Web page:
By Scott Pauley

As I ran along the coast in a Florida community some time ago I saw one of the most vivid reminders of the dangers of life. The sun was shining bright and the skies were clear. People around me mingled in the park, walking their dogs and talking to one another. Expensive private boats floated along the pier. And there in the middle of all that beauty was the wreckage…

No doubt, the boat had served some useful purpose. Perhaps a family had enjoyed wonderful days onboard. Now it sat at the bottom of the harbor. The only evidence that it existed was the mast still sticking out of the water.

A severe storm had revealed some weakness in the vessel, and now it is useless. Worse than useless, it is in the way. Others must maneuver around it.

As I stood looking the Holy Spirit brought His truth to my mind:

“Holding faith, and a good conscience; which some having put away concerning faith have made shipwreck” (1 Timothy 1:19). There are so many shipwrecks in our world! Rarely is it because of someone rejecting truth. Usually it is the result of neglecting the application of truth. Faith. A good conscience.

The Apostle Paul thought this danger very real, not only for others, but for himself:

“But I keep under my body, and bring it into subjection: lest that by any means, when I have preached to others, I myself should be a castaway” (1 Corinthians 9:27). My body like that boat can very easily become useless to God. It can be set aside, no longer able to be used for the purpose for which He created it.

How do we keep from becoming castaways…shipwrecked?

Paul said that he fought to “keep under” his body. The affections and appetites of the body want to rule over every other part. They must be kept under. But, under what? Not my control, but His. My vessel is only useful as it is under the watchful eye and perfect wisdom of the Captain.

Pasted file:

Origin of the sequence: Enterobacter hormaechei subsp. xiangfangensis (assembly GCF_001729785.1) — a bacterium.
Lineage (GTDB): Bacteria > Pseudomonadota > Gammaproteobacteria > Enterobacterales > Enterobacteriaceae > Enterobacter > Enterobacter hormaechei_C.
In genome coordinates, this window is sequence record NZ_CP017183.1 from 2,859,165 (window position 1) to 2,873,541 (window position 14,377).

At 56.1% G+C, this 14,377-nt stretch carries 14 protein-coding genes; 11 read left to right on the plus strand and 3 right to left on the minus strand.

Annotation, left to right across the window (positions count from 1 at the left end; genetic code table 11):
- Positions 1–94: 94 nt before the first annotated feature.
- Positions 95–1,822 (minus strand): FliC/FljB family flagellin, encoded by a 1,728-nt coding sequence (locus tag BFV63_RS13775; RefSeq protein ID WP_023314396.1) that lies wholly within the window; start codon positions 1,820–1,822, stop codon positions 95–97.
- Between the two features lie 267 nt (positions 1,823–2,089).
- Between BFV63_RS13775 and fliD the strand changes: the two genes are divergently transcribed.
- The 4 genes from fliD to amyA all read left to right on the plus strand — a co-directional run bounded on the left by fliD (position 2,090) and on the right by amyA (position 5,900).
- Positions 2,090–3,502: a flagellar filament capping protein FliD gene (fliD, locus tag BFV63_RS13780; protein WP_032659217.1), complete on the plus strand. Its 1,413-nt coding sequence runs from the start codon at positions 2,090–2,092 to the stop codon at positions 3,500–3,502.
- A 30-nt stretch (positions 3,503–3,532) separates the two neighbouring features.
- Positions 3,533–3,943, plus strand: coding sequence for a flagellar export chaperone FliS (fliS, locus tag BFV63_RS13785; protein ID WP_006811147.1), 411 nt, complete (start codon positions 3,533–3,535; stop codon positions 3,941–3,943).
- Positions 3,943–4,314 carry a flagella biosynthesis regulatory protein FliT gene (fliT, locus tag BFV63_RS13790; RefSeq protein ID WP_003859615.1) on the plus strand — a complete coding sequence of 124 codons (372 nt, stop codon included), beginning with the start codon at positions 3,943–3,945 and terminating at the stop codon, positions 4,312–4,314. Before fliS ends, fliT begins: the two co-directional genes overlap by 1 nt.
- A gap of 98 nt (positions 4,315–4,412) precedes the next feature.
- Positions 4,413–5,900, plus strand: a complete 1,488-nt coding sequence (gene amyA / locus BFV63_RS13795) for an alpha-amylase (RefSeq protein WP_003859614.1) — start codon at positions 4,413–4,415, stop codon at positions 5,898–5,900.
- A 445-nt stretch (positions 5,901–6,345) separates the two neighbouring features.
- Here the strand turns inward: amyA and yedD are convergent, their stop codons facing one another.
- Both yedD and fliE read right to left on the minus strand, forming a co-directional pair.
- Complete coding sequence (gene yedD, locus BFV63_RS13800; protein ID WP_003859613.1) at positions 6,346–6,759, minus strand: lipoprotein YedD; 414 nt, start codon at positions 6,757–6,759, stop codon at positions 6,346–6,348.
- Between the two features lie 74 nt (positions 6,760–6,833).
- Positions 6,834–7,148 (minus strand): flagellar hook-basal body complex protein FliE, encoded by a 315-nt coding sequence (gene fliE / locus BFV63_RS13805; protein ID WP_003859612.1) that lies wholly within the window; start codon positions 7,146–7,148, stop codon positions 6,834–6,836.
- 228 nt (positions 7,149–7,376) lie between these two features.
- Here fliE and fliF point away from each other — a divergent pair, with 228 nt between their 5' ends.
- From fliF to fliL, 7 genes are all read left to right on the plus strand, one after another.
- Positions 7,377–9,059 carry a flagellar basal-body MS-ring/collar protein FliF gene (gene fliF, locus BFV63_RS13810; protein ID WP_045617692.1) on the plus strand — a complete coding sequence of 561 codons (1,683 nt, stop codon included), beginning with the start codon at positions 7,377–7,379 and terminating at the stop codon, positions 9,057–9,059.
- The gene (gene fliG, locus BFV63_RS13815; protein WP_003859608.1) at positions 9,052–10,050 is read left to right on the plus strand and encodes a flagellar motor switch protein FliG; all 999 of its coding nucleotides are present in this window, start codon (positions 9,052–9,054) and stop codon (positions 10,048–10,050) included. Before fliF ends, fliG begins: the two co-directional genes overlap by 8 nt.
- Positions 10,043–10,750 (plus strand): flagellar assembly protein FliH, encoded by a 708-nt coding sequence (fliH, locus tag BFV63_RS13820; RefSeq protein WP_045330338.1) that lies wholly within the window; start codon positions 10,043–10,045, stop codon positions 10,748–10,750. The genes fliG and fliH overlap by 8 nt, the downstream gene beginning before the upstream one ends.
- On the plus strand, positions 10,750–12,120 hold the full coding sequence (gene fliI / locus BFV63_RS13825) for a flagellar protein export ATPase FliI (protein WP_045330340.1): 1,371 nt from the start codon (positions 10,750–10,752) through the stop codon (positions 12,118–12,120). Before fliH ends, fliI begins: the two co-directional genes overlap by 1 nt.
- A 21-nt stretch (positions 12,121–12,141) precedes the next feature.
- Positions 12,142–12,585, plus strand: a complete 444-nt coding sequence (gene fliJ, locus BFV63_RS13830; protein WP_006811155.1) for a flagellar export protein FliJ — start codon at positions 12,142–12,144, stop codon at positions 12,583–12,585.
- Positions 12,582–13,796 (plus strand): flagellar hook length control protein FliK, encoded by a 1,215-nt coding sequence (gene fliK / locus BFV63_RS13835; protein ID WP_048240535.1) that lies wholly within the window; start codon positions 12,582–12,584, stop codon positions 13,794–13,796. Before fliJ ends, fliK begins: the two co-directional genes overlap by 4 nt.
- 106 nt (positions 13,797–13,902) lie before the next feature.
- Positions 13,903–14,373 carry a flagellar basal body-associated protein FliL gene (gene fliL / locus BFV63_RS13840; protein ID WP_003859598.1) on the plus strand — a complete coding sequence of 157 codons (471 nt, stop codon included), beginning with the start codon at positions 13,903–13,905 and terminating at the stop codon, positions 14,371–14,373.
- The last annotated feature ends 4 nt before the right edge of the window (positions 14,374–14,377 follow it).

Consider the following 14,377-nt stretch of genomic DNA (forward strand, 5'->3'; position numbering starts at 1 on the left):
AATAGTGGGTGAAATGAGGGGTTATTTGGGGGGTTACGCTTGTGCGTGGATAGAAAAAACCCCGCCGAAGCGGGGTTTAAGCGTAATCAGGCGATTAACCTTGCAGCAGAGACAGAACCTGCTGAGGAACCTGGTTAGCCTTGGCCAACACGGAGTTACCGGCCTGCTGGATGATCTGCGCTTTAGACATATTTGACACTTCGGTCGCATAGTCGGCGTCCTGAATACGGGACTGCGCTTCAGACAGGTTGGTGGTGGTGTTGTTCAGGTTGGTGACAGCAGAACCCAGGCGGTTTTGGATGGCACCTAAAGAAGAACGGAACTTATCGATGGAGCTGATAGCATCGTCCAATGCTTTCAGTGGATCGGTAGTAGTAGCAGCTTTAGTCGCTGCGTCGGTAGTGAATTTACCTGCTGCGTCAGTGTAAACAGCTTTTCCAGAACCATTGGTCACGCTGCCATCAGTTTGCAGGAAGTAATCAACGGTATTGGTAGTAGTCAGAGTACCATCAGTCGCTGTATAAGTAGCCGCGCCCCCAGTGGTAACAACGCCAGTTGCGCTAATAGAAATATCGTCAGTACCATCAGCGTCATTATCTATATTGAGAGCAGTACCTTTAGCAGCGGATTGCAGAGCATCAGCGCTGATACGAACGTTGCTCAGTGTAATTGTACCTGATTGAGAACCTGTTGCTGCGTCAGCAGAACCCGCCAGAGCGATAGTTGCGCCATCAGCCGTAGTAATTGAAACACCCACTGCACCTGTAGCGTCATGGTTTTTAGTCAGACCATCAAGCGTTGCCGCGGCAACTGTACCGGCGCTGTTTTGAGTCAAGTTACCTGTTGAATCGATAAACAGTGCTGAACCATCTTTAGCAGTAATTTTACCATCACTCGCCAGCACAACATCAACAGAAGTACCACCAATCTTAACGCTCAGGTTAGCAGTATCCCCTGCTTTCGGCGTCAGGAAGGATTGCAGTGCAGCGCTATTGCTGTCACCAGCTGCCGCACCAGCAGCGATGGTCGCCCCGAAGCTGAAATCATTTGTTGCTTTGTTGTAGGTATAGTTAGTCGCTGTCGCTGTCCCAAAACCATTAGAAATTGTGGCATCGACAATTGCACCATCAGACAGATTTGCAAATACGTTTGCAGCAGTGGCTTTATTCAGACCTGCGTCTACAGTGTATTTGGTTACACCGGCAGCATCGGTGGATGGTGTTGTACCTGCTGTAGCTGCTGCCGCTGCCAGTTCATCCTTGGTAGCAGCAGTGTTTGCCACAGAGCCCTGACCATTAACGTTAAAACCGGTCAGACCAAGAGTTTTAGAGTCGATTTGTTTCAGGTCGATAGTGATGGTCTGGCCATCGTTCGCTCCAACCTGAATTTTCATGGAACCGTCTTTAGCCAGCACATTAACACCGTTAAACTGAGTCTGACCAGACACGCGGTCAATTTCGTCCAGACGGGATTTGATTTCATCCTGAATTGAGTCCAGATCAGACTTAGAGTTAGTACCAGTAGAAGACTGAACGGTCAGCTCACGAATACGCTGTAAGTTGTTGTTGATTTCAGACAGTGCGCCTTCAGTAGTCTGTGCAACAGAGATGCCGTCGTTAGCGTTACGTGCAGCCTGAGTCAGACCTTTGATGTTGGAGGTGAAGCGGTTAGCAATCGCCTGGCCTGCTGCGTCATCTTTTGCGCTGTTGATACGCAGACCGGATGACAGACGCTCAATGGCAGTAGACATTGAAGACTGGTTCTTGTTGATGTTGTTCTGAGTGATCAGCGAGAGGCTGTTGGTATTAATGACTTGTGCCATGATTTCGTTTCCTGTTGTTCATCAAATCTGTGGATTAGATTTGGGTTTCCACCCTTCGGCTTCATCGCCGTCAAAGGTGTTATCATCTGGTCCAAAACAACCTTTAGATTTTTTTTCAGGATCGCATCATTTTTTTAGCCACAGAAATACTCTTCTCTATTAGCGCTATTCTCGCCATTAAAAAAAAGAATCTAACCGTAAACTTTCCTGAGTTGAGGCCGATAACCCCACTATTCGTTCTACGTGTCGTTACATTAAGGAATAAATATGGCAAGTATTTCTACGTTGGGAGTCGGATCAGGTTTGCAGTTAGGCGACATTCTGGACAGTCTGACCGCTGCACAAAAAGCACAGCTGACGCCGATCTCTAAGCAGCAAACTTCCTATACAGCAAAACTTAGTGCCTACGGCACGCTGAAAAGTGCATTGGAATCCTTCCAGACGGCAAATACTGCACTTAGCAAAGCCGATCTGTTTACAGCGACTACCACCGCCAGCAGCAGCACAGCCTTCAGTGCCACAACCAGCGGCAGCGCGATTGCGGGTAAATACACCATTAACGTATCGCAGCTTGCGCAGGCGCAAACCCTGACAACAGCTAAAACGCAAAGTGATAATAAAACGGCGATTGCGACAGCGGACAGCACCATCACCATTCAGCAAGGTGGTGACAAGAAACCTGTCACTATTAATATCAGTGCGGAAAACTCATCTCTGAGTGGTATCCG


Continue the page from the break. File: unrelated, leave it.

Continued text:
The Apostle’s words are strong. Literally, he says he works to “beat down” his body. Flesh is our greatest enemy. In the previous verse Paul said, “…so fight I, not as one that beateth the air” (2 Corinthians 9:26). To beat the air around us is pointless. To beat down the sin within us is purposeful.

What is true for the athlete, is true for the boatman, and true for the Christian. Wise people address issues of character. Appearances do not guarantee safety. We spend a great deal of time polishing our vessels, but one small crack beneath the surface can lead to disaster.

There is something worse than a sea disaster – a sin disaster. Storms will come, but the other shore is in sight. You won’t always have fair winds and smooth seas, but your Captain will guide you safely home as long as you keep the vessel in His hands.

Let’s determine by God’s grace to finish our voyage without a shipwreck.

One thought on “The Danger of Shipwreck

  1. It strikes me that Paul’s solution to the danger of spiritual shipwreck is the opposite of laziness, a sin I struggle with. Lord, have mercy! Thanks for the post.


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